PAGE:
"Giving is part of Black history, dating all the way back to slavery. We have always given to each other—from churches to sororities, it’s just come naturally.
"When I moved here, I wanted to find my place philanthropically and connect with other like-minded Black women, but there were not many organizations that focused on the Black community. Then I met Sheila Baynes, who had the idea for Masala Giving Circle for Black women to give out grants to organizations that serve the Black community, especially those just getting started. The organization doesn’t have to be a Black organization, but it must have a commitment to the Black community.
"I helped to get it going as a founding member, and I succeeded Sheila as president. Masala Giving Circle was established in 2013, and since then we have grown to nearly 90 members and have given away more than $100,000."
Taping into your sociology background, let's talk about the Will Smith/Chris Rock altercation, which has many implications for the Black community. Help us understand them.
"In 2009, Chris Rock produced a movie about Black hair titled Good Hair, so I am surprised that he would make a joke around a Black woman’s hair, which is a sensitive identity topic for Black women. He went to a territory that wasn’t appropriate. But Will was [also] inappropriate and could have been cooler in his response.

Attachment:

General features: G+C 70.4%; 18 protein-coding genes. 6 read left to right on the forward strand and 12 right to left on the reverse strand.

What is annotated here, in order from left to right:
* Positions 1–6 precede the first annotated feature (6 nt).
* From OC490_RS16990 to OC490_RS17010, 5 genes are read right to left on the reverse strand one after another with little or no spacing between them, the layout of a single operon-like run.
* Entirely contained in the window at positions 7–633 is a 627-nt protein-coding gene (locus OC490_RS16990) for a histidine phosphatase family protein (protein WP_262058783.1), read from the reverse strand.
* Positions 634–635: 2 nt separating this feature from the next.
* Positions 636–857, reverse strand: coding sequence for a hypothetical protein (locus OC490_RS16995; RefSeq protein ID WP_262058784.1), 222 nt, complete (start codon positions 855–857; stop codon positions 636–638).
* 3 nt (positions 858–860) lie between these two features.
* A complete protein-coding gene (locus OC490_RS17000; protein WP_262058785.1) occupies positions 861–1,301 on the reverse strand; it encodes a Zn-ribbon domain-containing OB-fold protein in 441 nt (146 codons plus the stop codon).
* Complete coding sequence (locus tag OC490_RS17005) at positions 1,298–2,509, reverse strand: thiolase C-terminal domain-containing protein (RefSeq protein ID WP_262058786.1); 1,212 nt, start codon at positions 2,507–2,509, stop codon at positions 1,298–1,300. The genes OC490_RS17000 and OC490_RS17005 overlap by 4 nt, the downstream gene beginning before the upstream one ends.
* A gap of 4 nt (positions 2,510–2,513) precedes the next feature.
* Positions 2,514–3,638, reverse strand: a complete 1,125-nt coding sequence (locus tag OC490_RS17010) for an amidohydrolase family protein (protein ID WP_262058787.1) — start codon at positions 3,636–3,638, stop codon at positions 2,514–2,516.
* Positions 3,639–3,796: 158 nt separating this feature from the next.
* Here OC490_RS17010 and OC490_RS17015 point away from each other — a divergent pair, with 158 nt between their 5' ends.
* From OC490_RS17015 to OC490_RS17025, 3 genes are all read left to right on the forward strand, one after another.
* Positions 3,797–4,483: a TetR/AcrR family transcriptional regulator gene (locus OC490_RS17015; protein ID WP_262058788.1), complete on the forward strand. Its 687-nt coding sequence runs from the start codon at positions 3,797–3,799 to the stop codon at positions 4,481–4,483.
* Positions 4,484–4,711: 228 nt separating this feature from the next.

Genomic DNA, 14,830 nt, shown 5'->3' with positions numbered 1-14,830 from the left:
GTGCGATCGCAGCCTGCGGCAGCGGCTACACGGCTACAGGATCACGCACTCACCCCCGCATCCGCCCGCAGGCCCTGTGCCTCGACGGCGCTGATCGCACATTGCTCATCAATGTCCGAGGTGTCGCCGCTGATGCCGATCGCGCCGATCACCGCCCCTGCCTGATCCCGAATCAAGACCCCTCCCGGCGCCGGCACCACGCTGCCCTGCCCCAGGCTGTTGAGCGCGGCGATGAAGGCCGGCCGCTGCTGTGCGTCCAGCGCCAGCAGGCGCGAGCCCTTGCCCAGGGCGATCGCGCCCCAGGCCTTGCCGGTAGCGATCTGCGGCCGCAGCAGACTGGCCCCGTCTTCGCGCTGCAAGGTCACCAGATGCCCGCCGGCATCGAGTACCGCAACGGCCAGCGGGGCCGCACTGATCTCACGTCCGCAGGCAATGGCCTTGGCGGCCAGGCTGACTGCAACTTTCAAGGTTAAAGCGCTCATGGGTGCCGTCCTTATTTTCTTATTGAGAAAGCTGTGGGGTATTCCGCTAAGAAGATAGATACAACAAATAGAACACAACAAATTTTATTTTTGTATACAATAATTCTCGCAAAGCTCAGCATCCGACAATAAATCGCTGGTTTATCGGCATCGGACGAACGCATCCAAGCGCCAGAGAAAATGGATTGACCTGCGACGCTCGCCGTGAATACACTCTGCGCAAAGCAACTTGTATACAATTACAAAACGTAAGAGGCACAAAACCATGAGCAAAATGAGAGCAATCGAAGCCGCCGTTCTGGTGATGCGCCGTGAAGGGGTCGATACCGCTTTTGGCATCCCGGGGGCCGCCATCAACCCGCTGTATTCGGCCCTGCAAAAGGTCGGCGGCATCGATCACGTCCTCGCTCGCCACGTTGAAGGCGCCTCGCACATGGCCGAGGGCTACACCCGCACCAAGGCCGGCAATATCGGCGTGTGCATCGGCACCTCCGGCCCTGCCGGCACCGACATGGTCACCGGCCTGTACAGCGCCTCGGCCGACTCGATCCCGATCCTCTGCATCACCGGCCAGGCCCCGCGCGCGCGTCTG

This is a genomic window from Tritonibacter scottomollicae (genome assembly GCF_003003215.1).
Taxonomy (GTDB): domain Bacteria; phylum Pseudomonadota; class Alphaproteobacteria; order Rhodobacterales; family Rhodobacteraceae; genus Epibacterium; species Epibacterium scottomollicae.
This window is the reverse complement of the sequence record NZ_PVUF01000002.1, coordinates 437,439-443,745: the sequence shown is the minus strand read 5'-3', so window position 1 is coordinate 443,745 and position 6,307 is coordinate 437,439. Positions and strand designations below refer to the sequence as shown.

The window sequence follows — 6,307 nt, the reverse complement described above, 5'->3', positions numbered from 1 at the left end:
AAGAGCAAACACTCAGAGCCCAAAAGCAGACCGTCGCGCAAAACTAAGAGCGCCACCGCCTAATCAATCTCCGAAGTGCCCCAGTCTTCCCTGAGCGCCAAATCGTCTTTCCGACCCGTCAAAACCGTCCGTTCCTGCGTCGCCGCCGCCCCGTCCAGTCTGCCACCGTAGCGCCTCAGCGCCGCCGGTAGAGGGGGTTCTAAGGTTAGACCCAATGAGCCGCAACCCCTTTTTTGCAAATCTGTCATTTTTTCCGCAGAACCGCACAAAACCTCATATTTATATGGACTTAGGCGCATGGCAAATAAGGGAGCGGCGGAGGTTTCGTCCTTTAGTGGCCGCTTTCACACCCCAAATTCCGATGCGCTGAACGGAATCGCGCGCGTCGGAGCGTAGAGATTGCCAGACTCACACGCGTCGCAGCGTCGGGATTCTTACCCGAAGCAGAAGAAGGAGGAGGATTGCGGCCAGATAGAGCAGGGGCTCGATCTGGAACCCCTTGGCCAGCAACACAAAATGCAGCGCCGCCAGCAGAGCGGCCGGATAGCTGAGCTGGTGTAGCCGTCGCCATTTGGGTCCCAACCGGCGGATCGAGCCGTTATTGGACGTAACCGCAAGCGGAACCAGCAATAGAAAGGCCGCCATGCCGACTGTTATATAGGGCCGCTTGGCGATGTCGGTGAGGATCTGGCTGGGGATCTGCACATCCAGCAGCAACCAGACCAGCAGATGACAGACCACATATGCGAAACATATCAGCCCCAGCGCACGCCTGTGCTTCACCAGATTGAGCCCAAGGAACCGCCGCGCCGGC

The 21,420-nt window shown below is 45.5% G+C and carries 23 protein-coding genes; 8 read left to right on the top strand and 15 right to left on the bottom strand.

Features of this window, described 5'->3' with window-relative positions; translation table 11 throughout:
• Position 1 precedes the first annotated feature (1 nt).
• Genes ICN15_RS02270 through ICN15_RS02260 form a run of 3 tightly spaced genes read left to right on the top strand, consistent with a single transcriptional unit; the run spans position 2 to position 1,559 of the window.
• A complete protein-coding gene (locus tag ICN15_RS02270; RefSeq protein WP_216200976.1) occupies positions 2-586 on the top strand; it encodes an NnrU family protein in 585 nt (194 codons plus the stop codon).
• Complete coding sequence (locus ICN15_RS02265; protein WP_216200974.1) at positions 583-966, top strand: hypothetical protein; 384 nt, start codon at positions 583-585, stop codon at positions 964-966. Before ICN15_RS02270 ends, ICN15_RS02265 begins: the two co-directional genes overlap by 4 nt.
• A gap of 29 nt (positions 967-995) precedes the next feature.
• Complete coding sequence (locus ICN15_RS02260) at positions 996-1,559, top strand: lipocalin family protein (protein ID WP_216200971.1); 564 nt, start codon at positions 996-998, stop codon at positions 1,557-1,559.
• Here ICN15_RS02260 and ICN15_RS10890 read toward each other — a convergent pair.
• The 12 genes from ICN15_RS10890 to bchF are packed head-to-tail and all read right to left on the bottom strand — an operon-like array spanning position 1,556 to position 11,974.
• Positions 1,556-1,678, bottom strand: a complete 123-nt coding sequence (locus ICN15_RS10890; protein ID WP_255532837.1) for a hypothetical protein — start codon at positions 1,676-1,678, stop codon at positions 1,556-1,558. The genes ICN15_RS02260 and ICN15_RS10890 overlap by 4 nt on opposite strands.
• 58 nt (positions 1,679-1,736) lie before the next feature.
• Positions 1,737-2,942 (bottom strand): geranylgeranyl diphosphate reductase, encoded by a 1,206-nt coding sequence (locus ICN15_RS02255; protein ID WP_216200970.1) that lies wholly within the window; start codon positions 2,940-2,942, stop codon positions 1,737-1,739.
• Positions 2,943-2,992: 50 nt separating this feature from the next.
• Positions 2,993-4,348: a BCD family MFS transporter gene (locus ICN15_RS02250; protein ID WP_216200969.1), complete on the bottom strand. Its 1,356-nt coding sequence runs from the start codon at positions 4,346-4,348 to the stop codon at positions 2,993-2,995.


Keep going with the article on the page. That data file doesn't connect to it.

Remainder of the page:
"You may have heard of the Crown Act, based on the acronym ‘Create a Respectful and Open World for Natural Hair.’ It’s dedicated to protecting against hair discrimination. When it comes to their careers, Black women have [long] had to look the part for business by wearing their hair straight and looking like their white counterparts. Part of my success was because I could look and talk the part. Which reminds me of when I asked my father what it was like growing up in the South—he said with a sad look and in a somber tone, ‘It was OK, as long as you knew your place.’"
"When I was in the corporate world, I feel I was able to remain true to myself, but I did wear my hair straight for the bulk of my career. Toward the end I became more natural. Now that I’m retired, I’m as natural as I want to be. And it’s beautiful to see Black women wearing all sorts of hair styles."
What would you like your white friends or acquaintances to be doing right now?
"I don’t want you to feel blame or ashamed. I want you to be open to exploring and learning—we all must get to know each other as people. Be open and listen.
"We’re in a political environment that is divisive and negative. We must get beyond that to learn and explore who we are as individuals."
Listening to Black Voices is a series created by Heather Dunhill